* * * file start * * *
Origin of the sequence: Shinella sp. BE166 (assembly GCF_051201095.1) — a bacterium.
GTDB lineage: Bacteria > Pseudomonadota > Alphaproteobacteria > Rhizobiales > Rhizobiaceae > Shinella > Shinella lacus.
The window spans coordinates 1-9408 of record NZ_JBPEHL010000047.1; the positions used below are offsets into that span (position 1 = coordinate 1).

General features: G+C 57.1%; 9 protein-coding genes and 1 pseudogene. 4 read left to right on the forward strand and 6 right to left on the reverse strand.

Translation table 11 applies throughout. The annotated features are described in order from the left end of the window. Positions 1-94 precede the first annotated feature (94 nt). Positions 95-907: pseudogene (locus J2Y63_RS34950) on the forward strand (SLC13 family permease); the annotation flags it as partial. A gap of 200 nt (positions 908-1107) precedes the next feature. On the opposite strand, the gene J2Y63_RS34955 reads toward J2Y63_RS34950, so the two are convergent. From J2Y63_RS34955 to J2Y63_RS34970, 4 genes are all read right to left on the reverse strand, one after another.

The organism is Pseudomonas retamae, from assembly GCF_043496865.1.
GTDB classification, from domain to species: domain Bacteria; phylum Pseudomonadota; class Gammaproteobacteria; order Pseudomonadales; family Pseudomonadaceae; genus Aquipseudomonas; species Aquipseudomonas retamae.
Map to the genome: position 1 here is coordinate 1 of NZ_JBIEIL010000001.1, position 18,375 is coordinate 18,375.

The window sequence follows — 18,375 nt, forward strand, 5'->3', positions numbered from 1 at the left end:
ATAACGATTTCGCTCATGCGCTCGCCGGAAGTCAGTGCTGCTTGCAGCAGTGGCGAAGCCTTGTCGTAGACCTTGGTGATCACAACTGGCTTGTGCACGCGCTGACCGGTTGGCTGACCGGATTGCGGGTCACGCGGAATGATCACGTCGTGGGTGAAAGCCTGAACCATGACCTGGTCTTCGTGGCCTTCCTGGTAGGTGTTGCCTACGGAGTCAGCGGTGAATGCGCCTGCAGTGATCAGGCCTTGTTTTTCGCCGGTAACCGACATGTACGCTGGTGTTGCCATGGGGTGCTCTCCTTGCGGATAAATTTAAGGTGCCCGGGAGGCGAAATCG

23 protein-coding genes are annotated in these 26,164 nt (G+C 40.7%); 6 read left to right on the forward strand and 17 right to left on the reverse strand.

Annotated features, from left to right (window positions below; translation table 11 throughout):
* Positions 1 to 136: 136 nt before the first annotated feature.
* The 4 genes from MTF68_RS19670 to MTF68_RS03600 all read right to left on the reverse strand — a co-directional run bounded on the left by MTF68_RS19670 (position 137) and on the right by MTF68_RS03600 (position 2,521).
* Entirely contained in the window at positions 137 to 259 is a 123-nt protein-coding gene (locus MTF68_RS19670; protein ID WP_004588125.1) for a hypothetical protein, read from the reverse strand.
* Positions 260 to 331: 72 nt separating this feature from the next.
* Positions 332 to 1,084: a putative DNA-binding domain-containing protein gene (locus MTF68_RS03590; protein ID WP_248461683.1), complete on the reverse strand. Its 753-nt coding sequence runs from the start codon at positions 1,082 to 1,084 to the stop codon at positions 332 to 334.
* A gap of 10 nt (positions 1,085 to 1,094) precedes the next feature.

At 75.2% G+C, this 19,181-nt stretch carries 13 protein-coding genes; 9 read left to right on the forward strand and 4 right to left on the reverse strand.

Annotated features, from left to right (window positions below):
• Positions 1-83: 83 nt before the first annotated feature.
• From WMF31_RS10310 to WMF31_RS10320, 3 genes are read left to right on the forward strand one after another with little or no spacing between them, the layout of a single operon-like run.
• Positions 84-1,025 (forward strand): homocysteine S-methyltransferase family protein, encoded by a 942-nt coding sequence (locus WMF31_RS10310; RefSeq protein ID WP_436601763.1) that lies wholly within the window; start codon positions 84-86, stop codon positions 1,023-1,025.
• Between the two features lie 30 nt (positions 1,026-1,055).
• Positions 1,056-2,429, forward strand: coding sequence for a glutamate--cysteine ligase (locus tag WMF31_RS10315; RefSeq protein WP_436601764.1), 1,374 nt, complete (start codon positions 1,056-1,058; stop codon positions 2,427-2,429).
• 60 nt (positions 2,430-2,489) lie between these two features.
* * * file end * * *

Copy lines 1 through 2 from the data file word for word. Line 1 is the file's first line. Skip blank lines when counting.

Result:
Origin of the sequence: Shinella sp. BE166 (assembly GCF_051201095.1) — a bacterium.
GTDB lineage: Bacteria > Pseudomonadota > Alphaproteobacteria > Rhizobiales > Rhizobiaceae > Shinella > Shinella lacus.